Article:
The Evolution of Biometric Devices - Part One
Biometric devices measure human features in order to carry out tasks, one of the most prevalent examples being the facial recognition utilised to unlock smartphones. This is the expectation of modern handsets, and has no doubt vastly improved the security of devices and the data therein. In this article we discuss a brief chronology of the origins of biometrics and how it found its way into our very hands.
Biometrics is the technical term for body measurements, or more specifically the measurements of distinctive characteristics present in the human body. Although we are discussing the technical applications, biometrics is something that has been always been used by humans, as the very process by which we recognise one another.
As a science, biometry was first embraced as early as 1858, where Sir William Herschel, while working in India, recorded a handprint on the back of employment contracts to distinguish between true employees, and those claiming to be employees come payday. This was the first time hand and fingerprints were used to distinguish between people in such a way. In 1870, Alphonse Bertillon, a French police officer, developed anthropometries which were a way of identifying individuals through detailed records of their body measurements and photographs. He developed his system as a way to detect those offenders who gave false aliases when arrested, and it turned out to be a fairly robust system. Police forces continued to use this system alongside fingerprint records until 1903, when the Bertillon system failed after a well-documented court case: two men, who were subsequently determined to be identical twins, were accused of murder, and under the Bertillon system it was virtually impossible to differentiate the two men from one another and therefore ascertain who was the guilty party.
In 1936 ophthalmologist Frank Burch proposed the concept of using a person’s iris as a method of recognition, believing no two were the same, like fingerprints. Although sound in theory, there were no further advances on this hypothesis for quite some time.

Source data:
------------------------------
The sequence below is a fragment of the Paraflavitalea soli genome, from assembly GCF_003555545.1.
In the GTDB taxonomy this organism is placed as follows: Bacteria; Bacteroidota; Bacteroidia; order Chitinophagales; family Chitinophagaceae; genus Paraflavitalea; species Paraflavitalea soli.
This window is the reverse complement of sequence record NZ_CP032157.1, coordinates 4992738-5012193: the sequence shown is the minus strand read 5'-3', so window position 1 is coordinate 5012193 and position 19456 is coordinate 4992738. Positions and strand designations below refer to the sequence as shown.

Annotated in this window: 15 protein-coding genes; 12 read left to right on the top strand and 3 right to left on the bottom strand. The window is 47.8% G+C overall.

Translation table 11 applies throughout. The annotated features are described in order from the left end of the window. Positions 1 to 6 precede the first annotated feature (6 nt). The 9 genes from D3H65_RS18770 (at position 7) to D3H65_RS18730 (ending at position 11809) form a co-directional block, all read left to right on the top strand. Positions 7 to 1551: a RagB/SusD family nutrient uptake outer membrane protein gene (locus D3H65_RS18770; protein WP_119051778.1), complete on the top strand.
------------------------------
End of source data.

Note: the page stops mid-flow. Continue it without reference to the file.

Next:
In 1969, the FBI began a drive to develop a system to automate its fingerprint recognition system, which had previously been a manual process. They contacted the National Institute of Standards and Technology and asked them to study and evaluate the concept with a view to a computerised solution. Not so long after in 1970, Goldstein, Harmon, and Lesk, who were forensic pathologists, began developing a system to automate facial recognition. Their system used 21 markers such as hair colour and lip thickness. While initially successful, it was laborious as the initial calculations were done manually.
In 1974 biometric technology was consolidated, with the first hand geometry system becoming commercially available on the open market. Although large and cumbersome, this system was very successful and was implemented for three main purposes. The first being physical access control, the second being time and attendance, and the third being personal identification. This was arguably the device which jet propelled the research and development in its field, and in the next article we will track the onwards progress to the modern day.
In 1975 as part of its ongoing research and development scheme, the FBI funded scanners that were even more adept at scanning and charting minute biometry, specifically fingerprints. Only these minute details were stored, as opposed to the entire fingerprint, due to the lack of image compression techniques, but this spurred the acknowledgment that the minute details logged were sufficient to identify individual fingerprints, without having the complete image.
On a slight deviation, in 1977 a patent was awarded for the acquisition of signature characteristics via a digital reader. This was specifically directed towards the considerably more niche area of handwriting recognition, but was nonetheless a highly important development that has many practical applications (albeit in different iterations) today.
In 1985, a patent was awarded to Joseph Rice that was specific to ‘vascular recognition’. Vascular recognition is the process whereby an individual can be identified via their vein patterns. Also known as vascular pattern recognition, in the modern day this technology has already been used in Japan in ATM machines, as a completely contactless was of identifying the user to authenticate a transaction.